There are a lot of wonderful things Parks And Recreation championed over its 7 season run. Breakfast food. Miniature horses. Pretty much every item on Ron Swanson’s Pyramid Of Greatness.
But the greatest thing of all Parks And Recreation championed was hope.
Leslie Knope is arguably the most hopeful character in the history of television.
Of course she never had it easy. Nearly every open forum the Parks Department held to talk about their hopeful ideas devolved into hilarious madness, corrupted by the cynical and selfish desires of the townspeople:
Despite facing nearly insurmountable pushback from the citizens of Pawnee, Leslie and the Parks team showed up to work each day hopeful that their small projects could make a difference on their midwest section of the country.
And they did.
Week after week, year after year, the small projects the Pawnee Parks Department tirelessly championed left a dramatic impact on their city.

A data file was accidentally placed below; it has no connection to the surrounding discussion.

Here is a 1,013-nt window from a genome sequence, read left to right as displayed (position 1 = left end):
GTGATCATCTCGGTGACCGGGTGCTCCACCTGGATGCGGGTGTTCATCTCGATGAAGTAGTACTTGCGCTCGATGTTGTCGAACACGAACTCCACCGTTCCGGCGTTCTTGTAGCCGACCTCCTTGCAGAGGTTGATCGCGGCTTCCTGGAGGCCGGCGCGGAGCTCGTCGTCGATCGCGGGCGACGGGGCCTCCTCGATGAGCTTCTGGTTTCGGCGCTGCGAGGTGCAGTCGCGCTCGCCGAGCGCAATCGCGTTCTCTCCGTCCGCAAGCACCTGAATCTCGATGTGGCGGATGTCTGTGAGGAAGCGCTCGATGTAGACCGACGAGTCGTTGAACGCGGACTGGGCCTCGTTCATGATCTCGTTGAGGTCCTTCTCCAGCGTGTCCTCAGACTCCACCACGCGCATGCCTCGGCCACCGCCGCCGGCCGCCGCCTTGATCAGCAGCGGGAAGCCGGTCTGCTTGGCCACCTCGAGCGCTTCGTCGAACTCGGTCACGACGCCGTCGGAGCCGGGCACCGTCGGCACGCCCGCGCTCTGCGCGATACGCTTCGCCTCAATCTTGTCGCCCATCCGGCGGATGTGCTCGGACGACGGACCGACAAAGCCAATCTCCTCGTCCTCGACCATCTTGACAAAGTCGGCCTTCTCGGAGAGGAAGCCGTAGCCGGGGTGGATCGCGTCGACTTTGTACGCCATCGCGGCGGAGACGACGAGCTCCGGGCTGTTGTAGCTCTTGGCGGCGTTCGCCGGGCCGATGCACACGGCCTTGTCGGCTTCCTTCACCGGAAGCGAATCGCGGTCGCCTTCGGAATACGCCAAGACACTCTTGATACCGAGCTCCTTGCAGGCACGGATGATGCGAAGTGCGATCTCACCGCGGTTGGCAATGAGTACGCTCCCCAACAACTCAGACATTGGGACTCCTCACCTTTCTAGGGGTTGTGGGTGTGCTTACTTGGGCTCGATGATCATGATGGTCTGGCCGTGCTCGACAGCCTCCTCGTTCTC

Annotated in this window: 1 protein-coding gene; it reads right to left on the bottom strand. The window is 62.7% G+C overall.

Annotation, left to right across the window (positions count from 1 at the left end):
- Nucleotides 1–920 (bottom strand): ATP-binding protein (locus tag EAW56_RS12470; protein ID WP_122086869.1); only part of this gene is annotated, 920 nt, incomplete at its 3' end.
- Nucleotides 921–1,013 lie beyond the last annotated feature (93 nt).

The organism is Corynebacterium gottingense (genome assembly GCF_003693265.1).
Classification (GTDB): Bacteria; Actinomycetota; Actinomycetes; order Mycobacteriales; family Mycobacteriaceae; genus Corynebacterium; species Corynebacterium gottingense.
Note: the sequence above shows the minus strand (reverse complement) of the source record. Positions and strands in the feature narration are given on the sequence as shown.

Whether facing a corrupt candy company or insane city council members or the snobs one city over in Eagleton, Leslie and Ron and Ben and Andy and April never stopped believing that their work mattered. Because of this hope they were able to turn pits into parks, launch Harvest Festivals and create the best television comedy of the past decade.
The greatest temptation is to believe our life doesn’t matter. That we are just a cog in the machine. That what we do doesn’t count. For that reason I thank God for the Leslie Knopes of the world.
The people who scream louder than the cries of the cynics. The ones who go into the battlefield when the opposition seems insurmountable fueled by an indefatigable hope.
People I look up to like Bob Goff and Donald Miller. Mentors I’ve met like David Keel and Sean Taylor. The youth pastors and bloggers and teachers and noble politicians we all know who continue to believe their lives and their work matter even when they don’t always see results.
I also thank God for a show like Parks And Recreation. For rare is the show which celebrates hope and joy, which chips away at the epidemic of cynicism in the world and which champions the idea that the small things we do add up to something that matters.
May we all one day believe our lives matter enough to keep showing up to do the work even when no one believes in us. May the hope of Leslie Knope live on long after the closing credits.
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